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Educational Psychology
250 Education Sciences Bldg
56 East River Road
Minneapolis, MN 55455
Voice: 612-624-6083

Educational Psychology
250 Education Sciences Bldg
56 East River Road
Minneapolis, MN
55455-0364 USA

Tel: 612-624-6083
Fax: 612-624-8241
epsy-adm@umn.edu

Michael R. Harwell

Harwell

Educational Psychology
176 EdSciB
56 East River Rd
Tel:612-625-0196
harwe001@umn.edu

Ph.D., University of Wisconsin-Madison

My research interests are defined by three lines of work.  One focuses on the application of nonparametric statistics to data from complex research designs, and typically involves the use of computer simulation studies to examine the robustness of statistical estimators and tests.  A second line of research examines the role and impact of theoretical models of socioeconomic status (SES) and related measurement strategies in educational data analyses.  This work began with the observation that educational researchers often include one or more measures of SES as control variables when modeling educational outcomes but fail to provide a conceptual model of SES or a compelling rationale for the selection of particular SES measures.  Currently I am studying several conceptual, methodological, and empirical issues surrounding the use of commonly used SES measures.  A third line of research is based on work on National Science Foundation-funded grants studying the impact of students completing a particular high school mathematics curriculum on high school and college course-taking and performance especially in mathematics.  An important purpose of this work is to contribute research findings to debates over the efficacy of high school mathematics curricula that have pitted advocates of traditional curricula emphasizing repetition and teacher-centered learning against advocates of newer curricula that encourage problem solving and small group work.

Publications

  1. Harwell, M.R., Post, T.R., Medhanie, A., Dupuis, D.N., & LeBeau, B. A multi-institutional study of high school mathematics curricula and college mathematics achievement and course-taking.  Journal of Research in Mathematics Education (in press).

  2. Harwell, M.R. Multi-site studies and scaling up in educational research.  Educational Research Quarterly (in press).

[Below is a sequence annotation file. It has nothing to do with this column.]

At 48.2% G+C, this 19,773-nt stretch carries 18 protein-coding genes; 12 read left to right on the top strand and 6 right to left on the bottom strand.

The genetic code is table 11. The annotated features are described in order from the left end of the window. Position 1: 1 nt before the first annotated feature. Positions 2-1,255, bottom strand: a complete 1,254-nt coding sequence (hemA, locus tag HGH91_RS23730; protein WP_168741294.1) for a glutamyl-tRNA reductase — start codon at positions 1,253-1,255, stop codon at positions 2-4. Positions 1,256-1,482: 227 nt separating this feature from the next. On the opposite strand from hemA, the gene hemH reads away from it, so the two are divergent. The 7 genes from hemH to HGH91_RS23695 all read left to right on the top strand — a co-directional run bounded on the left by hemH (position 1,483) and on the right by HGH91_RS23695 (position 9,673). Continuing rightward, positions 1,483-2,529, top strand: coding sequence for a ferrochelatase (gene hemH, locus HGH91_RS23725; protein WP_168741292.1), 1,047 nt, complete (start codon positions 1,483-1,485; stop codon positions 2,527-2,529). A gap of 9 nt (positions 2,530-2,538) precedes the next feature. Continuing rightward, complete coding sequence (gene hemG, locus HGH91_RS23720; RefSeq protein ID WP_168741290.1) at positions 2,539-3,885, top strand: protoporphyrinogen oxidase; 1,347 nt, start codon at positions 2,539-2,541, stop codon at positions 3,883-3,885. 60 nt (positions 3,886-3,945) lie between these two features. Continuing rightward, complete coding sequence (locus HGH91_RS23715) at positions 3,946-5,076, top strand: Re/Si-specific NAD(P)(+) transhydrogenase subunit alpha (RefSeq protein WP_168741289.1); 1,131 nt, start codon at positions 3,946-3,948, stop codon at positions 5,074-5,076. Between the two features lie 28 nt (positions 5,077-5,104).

3. Medhanie, A., Dupuis, D.N., LeBeau, B., Harwell, M., & Post, T.R.  (2012).  The role of the ACCUPLACER mathematics placement test on a student’s first college mathematics course. Educational and Psychological Measurement, 72(2), 332-351.

  4. Harwell, M.R., Medhanie, A., Post, T.R., Norman, K. & Dupuis, D.  (2011). The preparation of students completing a Core-Plus or commercially developed high school mathematics curriculum for intense college mathematics coursework. Journal of Experimental Education, 80(1), 96-112.

  5. Harwell, M.R. Research design: Qualitative, quantitative, and mixed methods. (2011). In C. Conrad & R.C. Serlin (Eds.), The Sage handbook for research in education: Pursuing ideas as the keystone of exemplary inquiry (Second Edition). Thousand Oaks, CA: Sage.

  6. Harwell, M.R., & LeBeau, B. (2010). Student eligibility for a free lunch as an SES measure in educational research.  Educational Researcher, 39, 120-131.

  7. Post, T.R., Medhanie, A., Harwell, M.R., Norman, K., Dupuis, D., Muchlinski, T., Anderson, E., & Monson, D. (2010).  Prior achievement, curse-taking patterns and persistence.  Journal of Research in Mathematics Education, 41, 274-308.

  8. Harwell, M.R., Post. T.P., Cutler, A., Maeda, Y., Anderson, E., Norman, K.W., & Medhanie, A.  The preparation of students from National Science Foundation-funded and commercially developed high school mathematics curricula for their first university mathematics course.  American Educational Research Journal, 46, 203-231.



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